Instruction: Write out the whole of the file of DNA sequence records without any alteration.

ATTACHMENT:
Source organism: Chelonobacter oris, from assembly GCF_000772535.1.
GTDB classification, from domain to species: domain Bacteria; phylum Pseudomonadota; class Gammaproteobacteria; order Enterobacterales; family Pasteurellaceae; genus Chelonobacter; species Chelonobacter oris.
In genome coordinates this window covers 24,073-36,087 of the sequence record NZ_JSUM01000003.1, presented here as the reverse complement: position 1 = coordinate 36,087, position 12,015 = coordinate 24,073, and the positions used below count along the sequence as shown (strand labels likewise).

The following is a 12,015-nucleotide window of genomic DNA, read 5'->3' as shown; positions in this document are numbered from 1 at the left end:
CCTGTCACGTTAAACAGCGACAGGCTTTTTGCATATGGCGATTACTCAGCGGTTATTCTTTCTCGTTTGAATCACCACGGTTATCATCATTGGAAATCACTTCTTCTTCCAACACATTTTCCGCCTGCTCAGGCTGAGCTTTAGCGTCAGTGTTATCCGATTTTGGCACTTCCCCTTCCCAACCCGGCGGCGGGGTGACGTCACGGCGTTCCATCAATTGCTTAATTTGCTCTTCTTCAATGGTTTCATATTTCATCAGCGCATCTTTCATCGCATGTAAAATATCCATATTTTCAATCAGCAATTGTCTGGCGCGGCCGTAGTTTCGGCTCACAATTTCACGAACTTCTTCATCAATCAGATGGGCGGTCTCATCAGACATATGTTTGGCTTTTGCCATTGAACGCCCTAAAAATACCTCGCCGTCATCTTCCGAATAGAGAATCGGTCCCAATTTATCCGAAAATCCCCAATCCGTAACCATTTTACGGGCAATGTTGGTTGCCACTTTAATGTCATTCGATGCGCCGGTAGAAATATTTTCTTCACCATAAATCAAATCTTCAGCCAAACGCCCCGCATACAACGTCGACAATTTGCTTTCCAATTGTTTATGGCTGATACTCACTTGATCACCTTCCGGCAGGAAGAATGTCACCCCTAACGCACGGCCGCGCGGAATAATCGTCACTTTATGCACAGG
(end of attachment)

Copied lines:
Source organism: Chelonobacter oris, from assembly GCF_000772535.1.
GTDB classification, from domain to species: domain Bacteria; phylum Pseudomonadota; class Gammaproteobacteria; order Enterobacterales; family Pasteurellaceae; genus Chelonobacter; species Chelonobacter oris.
In genome coordinates this window covers 24,073-36,087 of the sequence record NZ_JSUM01000003.1, presented here as the reverse complement: position 1 = coordinate 36,087, position 12,015 = coordinate 24,073, and the positions used below count along the sequence as shown (strand labels likewise).

The following is a 12,015-nucleotide window of genomic DNA, read 5'->3' as shown; positions in this document are numbered from 1 at the left end:
CCTGTCACGTTAAACAGCGACAGGCTTTTTGCATATGGCGATTACTCAGCGGTTATTCTTTCTCGTTTGAATCACCACGGTTATCATCATTGGAAATCACTTCTTCTTCCAACACATTTTCCGCCTGCTCAGGCTGAGCTTTAGCGTCAGTGTTATCCGATTTTGGCACTTCCCCTTCCCAACCCGGCGGCGGGGTGACGTCACGGCGTTCCATCAATTGCTTAATTTGCTCTTCTTCAATGGTTTCATATTTCATCAGCGCATCTTTCATCGCATGTAAAATATCCATATTTTCAATCAGCAATTGTCTGGCGCGGCCGTAGTTTCGGCTCACAATTTCACGAACTTCTTCATCAATCAGATGGGCGGTCTCATCAGACATATGTTTGGCTTTTGCCATTGAACGCCCTAAAAATACCTCGCCGTCATCTTCCGAATAGAGAATCGGTCCCAATTTATCCGAAAATCCCCAATCCGTAACCATTTTACGGGCAATGTTGGTTGCCACTTTAATGTCATTCGATGCGCCGGTAGAAATATTTTCTTCACCATAAATCAAATCTTCAGCCAAACGCCCCGCATACAACGTCGACAATTTGCTTTCCAATTGTTTATGGCTGATACTCACTTGATCACCTTCCGGCAGGAAGAATGTCACCCCTAACGCACGGCCGCGCGGAATAATCGTCACTTTATGCACAGG